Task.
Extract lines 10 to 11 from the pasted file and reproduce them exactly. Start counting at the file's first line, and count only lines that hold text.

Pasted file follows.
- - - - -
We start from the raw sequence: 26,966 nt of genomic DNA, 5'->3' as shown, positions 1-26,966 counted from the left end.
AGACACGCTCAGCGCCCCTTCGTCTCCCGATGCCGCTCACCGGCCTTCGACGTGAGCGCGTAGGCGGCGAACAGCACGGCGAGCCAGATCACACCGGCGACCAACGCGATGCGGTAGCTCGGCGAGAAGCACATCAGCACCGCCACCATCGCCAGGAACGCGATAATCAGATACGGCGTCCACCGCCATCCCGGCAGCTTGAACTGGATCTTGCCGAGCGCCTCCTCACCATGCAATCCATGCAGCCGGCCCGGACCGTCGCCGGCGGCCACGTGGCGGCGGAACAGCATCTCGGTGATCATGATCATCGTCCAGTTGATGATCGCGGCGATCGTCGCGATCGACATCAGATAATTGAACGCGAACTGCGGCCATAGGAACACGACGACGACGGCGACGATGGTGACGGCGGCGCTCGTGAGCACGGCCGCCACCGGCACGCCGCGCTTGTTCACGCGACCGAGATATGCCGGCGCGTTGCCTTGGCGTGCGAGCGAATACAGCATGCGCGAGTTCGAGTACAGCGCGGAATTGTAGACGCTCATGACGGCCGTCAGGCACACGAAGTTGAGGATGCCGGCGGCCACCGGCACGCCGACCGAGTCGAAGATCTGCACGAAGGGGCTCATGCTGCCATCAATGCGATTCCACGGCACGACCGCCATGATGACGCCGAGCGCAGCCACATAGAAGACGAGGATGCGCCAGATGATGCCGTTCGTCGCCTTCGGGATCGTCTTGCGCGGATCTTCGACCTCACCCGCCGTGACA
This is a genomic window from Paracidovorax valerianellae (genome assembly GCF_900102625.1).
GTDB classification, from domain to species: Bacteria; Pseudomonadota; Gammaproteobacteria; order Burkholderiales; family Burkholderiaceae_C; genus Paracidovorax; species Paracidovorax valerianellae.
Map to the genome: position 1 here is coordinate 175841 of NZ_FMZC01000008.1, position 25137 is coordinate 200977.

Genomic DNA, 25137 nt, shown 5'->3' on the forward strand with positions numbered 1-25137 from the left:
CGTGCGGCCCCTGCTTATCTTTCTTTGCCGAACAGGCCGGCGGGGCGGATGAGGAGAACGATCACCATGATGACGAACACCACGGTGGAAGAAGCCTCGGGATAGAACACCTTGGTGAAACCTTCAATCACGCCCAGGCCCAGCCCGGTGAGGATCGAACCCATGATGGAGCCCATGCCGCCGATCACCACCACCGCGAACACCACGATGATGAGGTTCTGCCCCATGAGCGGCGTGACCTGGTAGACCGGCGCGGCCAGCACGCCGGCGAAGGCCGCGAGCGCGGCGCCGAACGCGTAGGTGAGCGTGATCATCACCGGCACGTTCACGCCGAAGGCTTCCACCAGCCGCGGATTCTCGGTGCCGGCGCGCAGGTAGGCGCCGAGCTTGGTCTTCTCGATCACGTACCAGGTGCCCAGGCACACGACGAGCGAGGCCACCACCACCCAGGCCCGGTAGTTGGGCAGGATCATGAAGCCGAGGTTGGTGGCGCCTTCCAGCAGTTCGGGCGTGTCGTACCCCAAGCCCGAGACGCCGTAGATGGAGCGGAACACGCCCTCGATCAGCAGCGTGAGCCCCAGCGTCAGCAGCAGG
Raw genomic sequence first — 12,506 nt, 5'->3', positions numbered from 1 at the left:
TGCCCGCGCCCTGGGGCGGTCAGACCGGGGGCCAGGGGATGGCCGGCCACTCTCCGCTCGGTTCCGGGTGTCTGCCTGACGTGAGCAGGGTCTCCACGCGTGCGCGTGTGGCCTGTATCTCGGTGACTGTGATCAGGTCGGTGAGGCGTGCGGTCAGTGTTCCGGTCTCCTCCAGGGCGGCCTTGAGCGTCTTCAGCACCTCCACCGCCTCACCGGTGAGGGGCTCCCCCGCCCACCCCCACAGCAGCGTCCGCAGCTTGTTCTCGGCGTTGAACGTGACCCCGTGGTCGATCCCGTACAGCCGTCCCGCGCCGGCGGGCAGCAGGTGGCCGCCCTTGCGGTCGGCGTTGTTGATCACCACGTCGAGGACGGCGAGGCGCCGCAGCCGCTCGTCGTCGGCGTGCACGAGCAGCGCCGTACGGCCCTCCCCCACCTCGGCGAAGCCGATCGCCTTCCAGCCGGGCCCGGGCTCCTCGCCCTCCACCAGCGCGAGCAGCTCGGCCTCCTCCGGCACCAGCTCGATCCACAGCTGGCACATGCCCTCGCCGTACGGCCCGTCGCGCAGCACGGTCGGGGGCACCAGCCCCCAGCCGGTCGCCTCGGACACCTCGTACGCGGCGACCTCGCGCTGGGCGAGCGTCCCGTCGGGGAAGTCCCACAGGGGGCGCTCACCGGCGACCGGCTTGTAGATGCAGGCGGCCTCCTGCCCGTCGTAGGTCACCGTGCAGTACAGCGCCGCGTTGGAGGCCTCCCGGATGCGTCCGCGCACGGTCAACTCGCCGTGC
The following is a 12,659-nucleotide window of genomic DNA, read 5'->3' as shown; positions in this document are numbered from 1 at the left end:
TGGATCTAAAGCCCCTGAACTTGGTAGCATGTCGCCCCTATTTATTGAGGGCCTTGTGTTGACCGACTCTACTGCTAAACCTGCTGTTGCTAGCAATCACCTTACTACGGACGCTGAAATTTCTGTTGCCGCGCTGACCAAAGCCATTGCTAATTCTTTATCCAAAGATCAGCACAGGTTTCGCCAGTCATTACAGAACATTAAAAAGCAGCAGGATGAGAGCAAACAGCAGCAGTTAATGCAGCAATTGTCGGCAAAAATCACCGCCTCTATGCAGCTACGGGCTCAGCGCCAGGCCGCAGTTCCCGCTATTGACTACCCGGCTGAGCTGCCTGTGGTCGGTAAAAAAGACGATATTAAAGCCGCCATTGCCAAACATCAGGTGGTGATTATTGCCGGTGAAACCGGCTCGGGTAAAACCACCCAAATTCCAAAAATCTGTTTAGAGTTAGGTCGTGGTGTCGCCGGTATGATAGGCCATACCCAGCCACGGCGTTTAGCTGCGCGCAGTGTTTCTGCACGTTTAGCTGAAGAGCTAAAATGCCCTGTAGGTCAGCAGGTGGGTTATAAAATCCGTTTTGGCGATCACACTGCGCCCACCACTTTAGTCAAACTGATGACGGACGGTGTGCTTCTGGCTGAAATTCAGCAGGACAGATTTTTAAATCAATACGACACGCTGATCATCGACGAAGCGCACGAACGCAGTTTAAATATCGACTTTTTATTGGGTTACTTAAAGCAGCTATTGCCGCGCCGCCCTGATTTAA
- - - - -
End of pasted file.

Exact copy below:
The following is a 12,659-nucleotide window of genomic DNA, read 5'->3' as shown; positions in this document are numbered from 1 at the left end:
TGGATCTAAAGCCCCTGAACTTGGTAGCATGTCGCCCCTATTTATTGAGGGCCTTGTGTTGACCGACTCTACTGCTAAACCTGCTGTTGCTAGCAATCACCTTACTACGGACGCTGAAATTTCTGTTGCCGCGCTGACCAAAGCCATTGCTAATTCTTTATCCAAAGATCAGCACAGGTTTCGCCAGTCATTACAGAACATTAAAAAGCAGCAGGATGAGAGCAAACAGCAGCAGTTAATGCAGCAATTGTCGGCAAAAATCACCGCCTCTATGCAGCTACGGGCTCAGCGCCAGGCCGCAGTTCCCGCTATTGACTACCCGGCTGAGCTGCCTGTGGTCGGTAAAAAAGACGATATTAAAGCCGCCATTGCCAAACATCAGGTGGTGATTATTGCCGGTGAAACCGGCTCGGGTAAAACCACCCAAATTCCAAAAATCTGTTTAGAGTTAGGTCGTGGTGTCGCCGGTATGATAGGCCATACCCAGCCACGGCGTTTAGCTGCGCGCAGTGTTTCTGCACGTTTAGCTGAAGAGCTAAAATGCCCTGTAGGTCAGCAGGTGGGTTATAAAATCCGTTTTGGCGATCACACTGCGCCCACCACTTTAGTCAAACTGATGACGGACGGTGTGCTTCTGGCTGAAATTCAGCAGGACAGATTTTTAAATCAATACGACACGCTGATCATCGACGAAGCGCACGAACGCAGTTTAAATATCGACTTTTTATTGGGTTACTTAAAGCAGCTATTGCCGCGCCGCCCTGATTTAA